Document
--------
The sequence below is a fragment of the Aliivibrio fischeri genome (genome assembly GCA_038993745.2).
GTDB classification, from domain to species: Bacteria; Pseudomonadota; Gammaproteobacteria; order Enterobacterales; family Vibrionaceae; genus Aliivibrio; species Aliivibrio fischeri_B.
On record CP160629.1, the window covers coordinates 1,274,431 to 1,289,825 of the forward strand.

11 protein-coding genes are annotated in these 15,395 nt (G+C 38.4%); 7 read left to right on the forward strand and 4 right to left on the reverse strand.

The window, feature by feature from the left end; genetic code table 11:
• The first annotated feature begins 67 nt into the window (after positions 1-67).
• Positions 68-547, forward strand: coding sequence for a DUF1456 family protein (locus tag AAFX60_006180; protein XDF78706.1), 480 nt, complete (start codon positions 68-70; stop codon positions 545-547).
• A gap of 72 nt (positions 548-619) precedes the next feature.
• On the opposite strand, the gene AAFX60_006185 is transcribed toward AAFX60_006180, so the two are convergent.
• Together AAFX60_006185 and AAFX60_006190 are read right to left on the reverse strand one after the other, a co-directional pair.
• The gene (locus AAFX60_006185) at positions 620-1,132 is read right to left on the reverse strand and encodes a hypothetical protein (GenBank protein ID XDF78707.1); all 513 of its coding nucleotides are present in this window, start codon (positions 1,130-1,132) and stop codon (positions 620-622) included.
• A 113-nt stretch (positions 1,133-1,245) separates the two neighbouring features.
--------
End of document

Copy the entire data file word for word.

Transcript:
The sequence below is a fragment of the Aliivibrio fischeri genome (genome assembly GCA_038993745.2).
GTDB classification, from domain to species: Bacteria; Pseudomonadota; Gammaproteobacteria; order Enterobacterales; family Vibrionaceae; genus Aliivibrio; species Aliivibrio fischeri_B.
On record CP160629.1, the window covers coordinates 1,274,431 to 1,289,825 of the forward strand.

11 protein-coding genes are annotated in these 15,395 nt (G+C 38.4%); 7 read left to right on the forward strand and 4 right to left on the reverse strand.

The window, feature by feature from the left end; genetic code table 11:
• The first annotated feature begins 67 nt into the window (after positions 1-67).
• Positions 68-547, forward strand: coding sequence for a DUF1456 family protein (locus tag AAFX60_006180; protein XDF78706.1), 480 nt, complete (start codon positions 68-70; stop codon positions 545-547).
• A gap of 72 nt (positions 548-619) precedes the next feature.
• On the opposite strand, the gene AAFX60_006185 is transcribed toward AAFX60_006180, so the two are convergent.
• Together AAFX60_006185 and AAFX60_006190 are read right to left on the reverse strand one after the other, a co-directional pair.
• The gene (locus AAFX60_006185) at positions 620-1,132 is read right to left on the reverse strand and encodes a hypothetical protein (GenBank protein ID XDF78707.1); all 513 of its coding nucleotides are present in this window, start codon (positions 1,130-1,132) and stop codon (positions 620-622) included.
• A 113-nt stretch (positions 1,133-1,245) separates the two neighbouring features.